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EPA Signs Environmental Self-Audit Agreements with Two New Jersey Healthcare Institutions

Release Date: 02/24/2004
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(#04028) New York, N.Y. -- The U.S. Environmental Protection Agency (EPA) has entered intoagreements with Saint Barnabas Health Care System Exit EPA disclaimerand Saint Clare's Hospital Exit EPA disclaimerto conductcomprehensive environmental audits of their facilities. These agreements were reached through EPA's Healthcare Compliance Initiative, an innovative environmental program that helps hospitals and healthcare facilities comply with environmental regulations through a self-audit, under which they assess their facilities for compliance under all major environmental programs, report and correct violations, and subsequently receive relief from penalties.

"I hope that other New Jersey healthcare institutions follow the lead of Saint Barnabas and Saint Clare's, and consider entering into self-audit agreements with EPA," said EPA Regional Administrator Jane M. Kenny. "Every institution that audits its environmental practices is working to safeguard the environment as well as its workers, patients and visitors. Saint Barnabas and Saint Clare's are ensuring that they are good environmental stewards and good neighbors to the communities they serve."

The Saint Barnabas Health Care System is New Jersey's largest healthcare delivery system, and second largest private employer. Under the agreement with Saint Barnabas, signed by EPA Regional Administrator Jane M. Kenny and Saint Barnabas' Vice President William Cuthill, Saint Barnabas will audit its environmental practices at

    1. Clara Maass Medical Center in Belleville
    2. Community Medical Center in Toms River
    3. Kimball Medical Center in Lakewood
    4. Monmouth Medical Center in Long Branch
    5. Saint Barnabas Medical Center in Livingston
    6. Newark Beth Israel Medical Center, Irvington General Hospital
    7. Union Hospital

as well as numerous other smaller medical service facilities. Saint Barnabas will identify and report any violations, correct any deficiencies in its environmental compliance and take steps to prevent further recurrence of violations.

"We are excited to be part of this voluntary effort to ensure our compliance with EPA requirements and look forward to beneficial and successful completion of this program," said William J. Cuthill, Vice President, Facilities Management/Construction, Saint Barnabas Health Care System.

Administrator Kenny and Saint Clare's Chief Operating Officer/CEO David Lundquist signed a similar agreement, under which Saint Clare's agrees to audit its environmental practices throughout its four main campuses in Boonton Township, Denville, Dover and Sussex, as well as at all other off-site facilities.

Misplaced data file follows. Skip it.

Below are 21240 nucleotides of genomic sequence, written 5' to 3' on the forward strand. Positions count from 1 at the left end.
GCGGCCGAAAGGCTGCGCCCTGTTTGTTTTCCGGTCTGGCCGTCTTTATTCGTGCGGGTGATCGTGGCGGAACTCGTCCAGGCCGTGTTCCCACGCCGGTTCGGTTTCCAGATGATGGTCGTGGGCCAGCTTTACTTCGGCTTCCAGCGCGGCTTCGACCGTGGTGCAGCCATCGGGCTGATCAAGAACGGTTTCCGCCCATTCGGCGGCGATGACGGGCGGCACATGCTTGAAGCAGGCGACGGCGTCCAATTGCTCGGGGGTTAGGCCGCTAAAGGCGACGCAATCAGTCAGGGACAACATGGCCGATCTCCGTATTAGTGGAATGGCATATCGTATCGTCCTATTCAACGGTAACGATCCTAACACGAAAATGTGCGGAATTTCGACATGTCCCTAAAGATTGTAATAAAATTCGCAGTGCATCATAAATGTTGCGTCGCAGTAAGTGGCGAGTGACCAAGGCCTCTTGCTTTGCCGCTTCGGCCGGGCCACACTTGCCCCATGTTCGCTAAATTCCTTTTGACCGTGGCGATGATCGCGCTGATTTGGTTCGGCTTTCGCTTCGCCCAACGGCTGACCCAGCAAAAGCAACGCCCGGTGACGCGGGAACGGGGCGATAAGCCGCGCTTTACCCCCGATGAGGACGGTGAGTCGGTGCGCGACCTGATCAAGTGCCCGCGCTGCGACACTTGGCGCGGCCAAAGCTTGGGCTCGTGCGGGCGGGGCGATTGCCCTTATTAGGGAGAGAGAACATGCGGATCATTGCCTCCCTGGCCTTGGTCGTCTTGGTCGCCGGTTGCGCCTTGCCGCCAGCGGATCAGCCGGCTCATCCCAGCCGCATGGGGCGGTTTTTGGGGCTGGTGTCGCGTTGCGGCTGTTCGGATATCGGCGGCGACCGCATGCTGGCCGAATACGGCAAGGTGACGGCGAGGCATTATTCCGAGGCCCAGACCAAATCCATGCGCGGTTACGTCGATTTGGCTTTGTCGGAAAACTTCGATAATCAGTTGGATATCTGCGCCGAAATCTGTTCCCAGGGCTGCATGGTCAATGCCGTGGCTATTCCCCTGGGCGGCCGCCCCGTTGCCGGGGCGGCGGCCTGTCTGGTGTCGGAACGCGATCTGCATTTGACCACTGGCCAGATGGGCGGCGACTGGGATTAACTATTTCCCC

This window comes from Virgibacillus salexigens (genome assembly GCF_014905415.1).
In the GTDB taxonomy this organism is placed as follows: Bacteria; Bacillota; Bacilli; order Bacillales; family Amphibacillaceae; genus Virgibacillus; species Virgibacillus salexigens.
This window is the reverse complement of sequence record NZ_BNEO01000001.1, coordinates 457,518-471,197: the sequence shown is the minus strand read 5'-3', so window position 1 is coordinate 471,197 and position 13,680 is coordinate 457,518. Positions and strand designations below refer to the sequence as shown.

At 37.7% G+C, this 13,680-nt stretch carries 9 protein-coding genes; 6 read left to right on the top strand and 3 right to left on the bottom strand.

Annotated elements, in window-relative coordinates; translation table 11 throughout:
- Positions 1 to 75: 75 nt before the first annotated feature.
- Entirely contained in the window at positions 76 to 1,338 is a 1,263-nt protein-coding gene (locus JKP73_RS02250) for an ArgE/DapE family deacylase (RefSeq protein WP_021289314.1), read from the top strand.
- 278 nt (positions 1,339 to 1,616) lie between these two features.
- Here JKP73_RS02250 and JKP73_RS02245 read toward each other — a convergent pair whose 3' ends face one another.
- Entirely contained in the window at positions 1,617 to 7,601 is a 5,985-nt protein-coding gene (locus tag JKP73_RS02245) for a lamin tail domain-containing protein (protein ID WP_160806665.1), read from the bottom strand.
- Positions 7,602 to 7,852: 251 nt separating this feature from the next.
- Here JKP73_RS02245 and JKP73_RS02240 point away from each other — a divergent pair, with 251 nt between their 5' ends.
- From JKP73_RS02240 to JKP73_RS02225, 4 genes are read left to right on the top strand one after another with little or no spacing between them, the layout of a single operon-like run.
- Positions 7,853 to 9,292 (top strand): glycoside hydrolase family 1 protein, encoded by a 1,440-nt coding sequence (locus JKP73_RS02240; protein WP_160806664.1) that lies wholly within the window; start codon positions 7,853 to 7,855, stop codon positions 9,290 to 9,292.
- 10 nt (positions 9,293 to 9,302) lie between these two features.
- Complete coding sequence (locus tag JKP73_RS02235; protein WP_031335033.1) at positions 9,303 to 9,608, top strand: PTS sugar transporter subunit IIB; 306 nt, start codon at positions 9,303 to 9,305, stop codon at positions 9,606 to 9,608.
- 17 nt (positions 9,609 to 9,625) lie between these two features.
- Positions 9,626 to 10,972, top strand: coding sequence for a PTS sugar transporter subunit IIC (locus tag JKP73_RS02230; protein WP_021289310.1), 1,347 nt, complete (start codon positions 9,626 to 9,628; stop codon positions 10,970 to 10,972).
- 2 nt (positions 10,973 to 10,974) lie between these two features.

"Saint Clare's is pleased to be working with the EPA on this healthcare compliance agreement," said David Lundquist, chief operating officer of Saint Clare's Health System and chief executive officer of Saint Clare's Hospitals. "We are committed to creating the safest possible environment for our patients, staff and visitors. As a healthcare leader in our region, Saint Clare's views this process as yet another way of caring for our community and providing the best medical care possible."

If hospitals doing self-audits correct violations and abide by their individual agreements, EPA has agreed to waive "gravity-based penalties," which are penalties normally based on the seriousness of the violations. The agreements cover all major federal environmental programs including

    • air
    • water
    • pesticides
    • solid and hazardous wastes
    • hazardous substances and chemicals
    • environmental response
    • emergency planning
    • community right-to-know
    • toxic substances control.
EPA established the self-audit policy for healthcare providers to encourage prompt disclosure and correction of environmental violations, safeguarding people and the environment. Many hospitals were not aware of their responsibilities under various environmental laws or had failed to implement effective compliance strategies. As part of the initiative, EPA contacted all the hospitals in New Jersey, New York, Puerto Rico and the U.S. Virgin Islands and provided free workshops and an informational Web site to alert them to their duties under the law. The Agency also warned them that inspections of their facilities with the risk of financial penalties were imminent. Hospitals can join the Agency's voluntary self-audit program, through which they can investigate and disclose environmental violations to EPA and, as a compliance incentive, receive a partial or complete reduction in financial penalties.

To date, EPA has signed 18 self-audit agreements with hospitals in New York and New Jersey. In addition, 14 self-audit agreements have been signed under a similar program for colleges and universities. Additional agreements are being developed and more are expected.